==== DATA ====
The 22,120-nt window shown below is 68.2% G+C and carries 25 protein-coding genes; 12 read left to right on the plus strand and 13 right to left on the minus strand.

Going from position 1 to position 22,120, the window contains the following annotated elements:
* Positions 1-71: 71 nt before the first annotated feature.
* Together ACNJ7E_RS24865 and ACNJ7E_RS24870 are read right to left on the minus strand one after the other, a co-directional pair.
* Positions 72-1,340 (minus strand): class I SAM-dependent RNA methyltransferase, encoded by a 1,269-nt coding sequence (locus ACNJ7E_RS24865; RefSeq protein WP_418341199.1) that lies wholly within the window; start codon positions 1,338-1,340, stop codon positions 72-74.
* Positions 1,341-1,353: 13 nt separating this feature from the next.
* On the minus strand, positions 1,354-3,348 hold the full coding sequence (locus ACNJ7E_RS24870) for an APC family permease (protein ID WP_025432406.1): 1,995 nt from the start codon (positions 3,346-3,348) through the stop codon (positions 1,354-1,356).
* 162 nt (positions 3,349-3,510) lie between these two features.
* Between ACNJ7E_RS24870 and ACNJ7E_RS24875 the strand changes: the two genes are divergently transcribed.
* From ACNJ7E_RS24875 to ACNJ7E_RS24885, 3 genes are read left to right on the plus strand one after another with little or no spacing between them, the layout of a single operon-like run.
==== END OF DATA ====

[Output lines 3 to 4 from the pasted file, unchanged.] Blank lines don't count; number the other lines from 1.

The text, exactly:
* Positions 1-71: 71 nt before the first annotated feature.
* Together ACNJ7E_RS24865 and ACNJ7E_RS24870 are read right to left on the minus strand one after the other, a co-directional pair.